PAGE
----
Spring 2022 Grant Awards

May 5, 2022

It is a privilege to award funding on behalf of our donors to our community hospices. The response from hospices is immediate and grateful. This past February, we received grant applications from four hospices and were able to fully fund each request. We couldn’t do this without the generous support of our donors.

It is striking to note that 3 of the 4 applications are focused on programs that strengthen the skills and resiliency of unpaid caregivers. It underscores how heavily we rely on these compassionate individuals to fill gaps in our underfunded health care system.

Beth Donovan Hospice $8,000  

Beth Donovan Hospice is heavily dependent on volunteers to deliver programming. Their grant will be used to develop and implement an outreach plan to recruit and train 30 new volunteers. By increasing the number of volunteers who can travel to more rural areas, Beth Donovan Hospice hopes to reduce or eliminate wait lists for in-home visiting. In addition, they will develop advanced training for volunteers working with the bereavement program to meet the high demand.

Diane Morrison Hospice at The Ottawa Mission $6,249  

It was gratifying to be able to quickly confirm funding for an urgent request from The Diane Morrison Hospice. The hospice was a full capacity this past February when one of their older beds broke beyond repair. They had already applied for funds to purchase a new electric high-low hospital bed. Early confirmation meant that they didn’t have to scramble to secure funding. Hospital beds not only provide comfort to patients but also make it easier for hospice staff to care for their clients.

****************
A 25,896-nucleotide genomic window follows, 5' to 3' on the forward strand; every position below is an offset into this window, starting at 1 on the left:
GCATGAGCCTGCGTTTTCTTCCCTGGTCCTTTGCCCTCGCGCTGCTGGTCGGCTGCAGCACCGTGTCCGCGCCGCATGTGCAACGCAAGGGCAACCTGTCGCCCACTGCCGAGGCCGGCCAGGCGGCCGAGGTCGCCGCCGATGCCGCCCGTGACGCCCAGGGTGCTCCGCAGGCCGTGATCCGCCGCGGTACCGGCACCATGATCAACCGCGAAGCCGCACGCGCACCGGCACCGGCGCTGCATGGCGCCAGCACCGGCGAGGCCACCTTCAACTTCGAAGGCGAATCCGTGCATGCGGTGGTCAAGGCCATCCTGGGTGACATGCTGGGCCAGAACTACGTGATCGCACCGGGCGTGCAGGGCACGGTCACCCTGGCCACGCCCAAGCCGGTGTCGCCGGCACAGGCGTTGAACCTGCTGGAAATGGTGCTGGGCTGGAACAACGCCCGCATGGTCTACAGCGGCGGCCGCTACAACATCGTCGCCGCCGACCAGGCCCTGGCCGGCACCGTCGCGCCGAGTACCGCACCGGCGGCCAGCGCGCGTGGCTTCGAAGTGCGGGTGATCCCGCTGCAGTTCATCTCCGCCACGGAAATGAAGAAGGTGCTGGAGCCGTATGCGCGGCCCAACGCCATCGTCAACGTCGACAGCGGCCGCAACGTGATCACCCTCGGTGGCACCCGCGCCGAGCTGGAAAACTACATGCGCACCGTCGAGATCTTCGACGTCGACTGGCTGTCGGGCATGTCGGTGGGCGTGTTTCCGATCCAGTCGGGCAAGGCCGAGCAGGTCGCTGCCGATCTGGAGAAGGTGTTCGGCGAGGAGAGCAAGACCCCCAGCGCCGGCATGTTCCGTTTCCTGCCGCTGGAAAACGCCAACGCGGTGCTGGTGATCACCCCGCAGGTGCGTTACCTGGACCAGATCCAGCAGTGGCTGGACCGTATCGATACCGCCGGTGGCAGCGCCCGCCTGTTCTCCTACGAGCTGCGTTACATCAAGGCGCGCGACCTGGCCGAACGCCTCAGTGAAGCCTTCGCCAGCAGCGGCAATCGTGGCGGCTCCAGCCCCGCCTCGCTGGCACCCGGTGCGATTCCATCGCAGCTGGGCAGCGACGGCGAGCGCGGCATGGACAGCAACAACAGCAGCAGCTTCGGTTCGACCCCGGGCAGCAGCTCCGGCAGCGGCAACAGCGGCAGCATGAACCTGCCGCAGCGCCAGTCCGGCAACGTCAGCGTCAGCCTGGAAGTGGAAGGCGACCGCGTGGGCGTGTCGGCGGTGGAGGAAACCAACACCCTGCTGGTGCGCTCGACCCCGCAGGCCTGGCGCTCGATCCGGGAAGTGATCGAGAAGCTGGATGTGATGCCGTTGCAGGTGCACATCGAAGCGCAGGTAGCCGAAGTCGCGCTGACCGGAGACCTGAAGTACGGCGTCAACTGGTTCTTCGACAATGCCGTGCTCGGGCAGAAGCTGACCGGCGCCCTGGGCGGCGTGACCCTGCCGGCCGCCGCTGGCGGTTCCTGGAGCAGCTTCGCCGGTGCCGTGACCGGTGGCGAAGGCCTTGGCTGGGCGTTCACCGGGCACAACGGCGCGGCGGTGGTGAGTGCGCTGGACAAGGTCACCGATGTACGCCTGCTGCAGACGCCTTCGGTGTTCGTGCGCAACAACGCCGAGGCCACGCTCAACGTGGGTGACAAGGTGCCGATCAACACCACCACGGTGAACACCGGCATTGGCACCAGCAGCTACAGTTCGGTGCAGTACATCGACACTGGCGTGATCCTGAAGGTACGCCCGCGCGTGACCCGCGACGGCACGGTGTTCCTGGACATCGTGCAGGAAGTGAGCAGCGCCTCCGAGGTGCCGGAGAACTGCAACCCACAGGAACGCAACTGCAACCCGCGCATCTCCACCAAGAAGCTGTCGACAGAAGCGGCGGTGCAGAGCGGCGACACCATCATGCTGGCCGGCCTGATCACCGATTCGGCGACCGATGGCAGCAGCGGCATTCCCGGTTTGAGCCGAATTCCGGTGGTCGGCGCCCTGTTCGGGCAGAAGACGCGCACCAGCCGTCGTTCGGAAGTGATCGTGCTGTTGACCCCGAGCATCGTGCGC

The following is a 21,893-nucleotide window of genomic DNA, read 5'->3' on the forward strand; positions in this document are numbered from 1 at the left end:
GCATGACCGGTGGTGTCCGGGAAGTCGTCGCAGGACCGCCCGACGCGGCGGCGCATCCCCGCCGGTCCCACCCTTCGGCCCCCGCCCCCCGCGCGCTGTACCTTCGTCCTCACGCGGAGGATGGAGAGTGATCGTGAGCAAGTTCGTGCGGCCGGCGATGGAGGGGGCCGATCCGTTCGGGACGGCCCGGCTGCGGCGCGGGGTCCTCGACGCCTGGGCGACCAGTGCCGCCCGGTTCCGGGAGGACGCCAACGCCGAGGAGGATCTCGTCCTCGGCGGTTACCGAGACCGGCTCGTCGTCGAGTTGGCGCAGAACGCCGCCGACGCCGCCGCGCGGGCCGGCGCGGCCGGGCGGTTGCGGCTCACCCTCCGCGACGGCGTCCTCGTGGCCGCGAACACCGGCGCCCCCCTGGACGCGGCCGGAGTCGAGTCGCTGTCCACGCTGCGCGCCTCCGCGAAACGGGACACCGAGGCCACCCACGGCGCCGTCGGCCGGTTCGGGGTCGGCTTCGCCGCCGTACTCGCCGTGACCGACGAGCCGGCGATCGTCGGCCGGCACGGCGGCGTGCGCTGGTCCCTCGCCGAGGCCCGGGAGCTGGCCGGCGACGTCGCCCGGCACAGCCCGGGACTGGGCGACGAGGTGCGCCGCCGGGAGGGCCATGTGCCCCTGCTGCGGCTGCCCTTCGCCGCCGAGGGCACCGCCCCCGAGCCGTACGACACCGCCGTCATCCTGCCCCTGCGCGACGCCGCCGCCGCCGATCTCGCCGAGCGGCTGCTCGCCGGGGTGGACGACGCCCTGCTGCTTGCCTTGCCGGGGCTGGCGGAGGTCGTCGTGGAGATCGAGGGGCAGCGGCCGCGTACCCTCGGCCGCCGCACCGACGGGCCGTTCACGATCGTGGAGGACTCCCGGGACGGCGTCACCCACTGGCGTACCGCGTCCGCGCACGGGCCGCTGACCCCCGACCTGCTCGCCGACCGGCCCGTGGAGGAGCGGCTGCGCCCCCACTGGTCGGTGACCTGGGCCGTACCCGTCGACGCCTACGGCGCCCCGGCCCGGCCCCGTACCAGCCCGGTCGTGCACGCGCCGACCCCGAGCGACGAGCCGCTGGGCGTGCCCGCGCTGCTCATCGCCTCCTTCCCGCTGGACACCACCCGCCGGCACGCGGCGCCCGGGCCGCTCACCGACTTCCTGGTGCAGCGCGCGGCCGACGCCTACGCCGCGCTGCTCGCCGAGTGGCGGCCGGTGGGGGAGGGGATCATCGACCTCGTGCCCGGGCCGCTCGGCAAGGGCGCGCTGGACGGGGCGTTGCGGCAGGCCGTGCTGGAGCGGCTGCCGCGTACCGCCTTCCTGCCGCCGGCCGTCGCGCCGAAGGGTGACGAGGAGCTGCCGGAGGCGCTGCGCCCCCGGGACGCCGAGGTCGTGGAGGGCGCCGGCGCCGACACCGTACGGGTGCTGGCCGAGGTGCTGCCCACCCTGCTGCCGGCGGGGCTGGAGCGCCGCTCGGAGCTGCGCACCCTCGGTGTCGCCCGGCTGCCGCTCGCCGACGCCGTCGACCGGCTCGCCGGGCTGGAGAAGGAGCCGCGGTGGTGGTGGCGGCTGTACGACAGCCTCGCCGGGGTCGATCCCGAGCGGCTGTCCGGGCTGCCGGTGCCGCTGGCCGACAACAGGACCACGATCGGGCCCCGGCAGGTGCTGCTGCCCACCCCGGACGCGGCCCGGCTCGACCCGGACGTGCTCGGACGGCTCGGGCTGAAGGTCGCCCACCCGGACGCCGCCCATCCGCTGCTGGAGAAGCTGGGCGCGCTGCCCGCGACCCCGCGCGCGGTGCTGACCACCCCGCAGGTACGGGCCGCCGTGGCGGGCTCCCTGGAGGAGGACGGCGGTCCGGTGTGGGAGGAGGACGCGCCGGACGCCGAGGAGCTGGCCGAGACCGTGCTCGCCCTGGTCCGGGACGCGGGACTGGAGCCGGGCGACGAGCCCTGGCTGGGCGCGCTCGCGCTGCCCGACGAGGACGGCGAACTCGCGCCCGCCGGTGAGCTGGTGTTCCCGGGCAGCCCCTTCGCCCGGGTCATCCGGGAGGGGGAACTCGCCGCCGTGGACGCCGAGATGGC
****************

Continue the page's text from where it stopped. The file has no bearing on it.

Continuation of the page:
The Diane Morrison Hospice was also awarded funds to purchase a Portable Oxygen Concentrator. This This vital piece of equipment helps patients with respiratory issues to breathe without having to carry large oxygen tanks.

Home Hospice North Lanark       $4,000

Home Hospice North Lanark will stretch their grant monies across a number of programs including training materials for volunteers who visit with people with Alzheimer’s and to add labels to the wonderful hand-knit items crafted by HHNL’s Comfort Crew knitters. These shawls, blankets and socks are added to comfort and grief kits provided clients and caregivers.

The grant helped HHNL to offer a Practical Caregiver Training Course to local caregivers, a series of workshops that is in high demand. Teaching non-paid caregivers practical ways to care for someone is one way of offsetting the stressful burdens of care that over three million non-paid caregivers in Ontario provide every day, and is part of HHNL’s mandate.

Carefor Pembroke Community Palliative Care Program  $3,800

The Community Palliative Care Program used OutCare funding to foster connections with caregivers of palliative clients by providing them with Care Kits. The kits include thoughtful items and information to help caregivers on their palliative journey. More importantly, delivery of the kits helps to build stronger personal connections for the caregiver to Carefor and available services. Caregivers gain comfort and confidence knowing that they are not alone on their journey.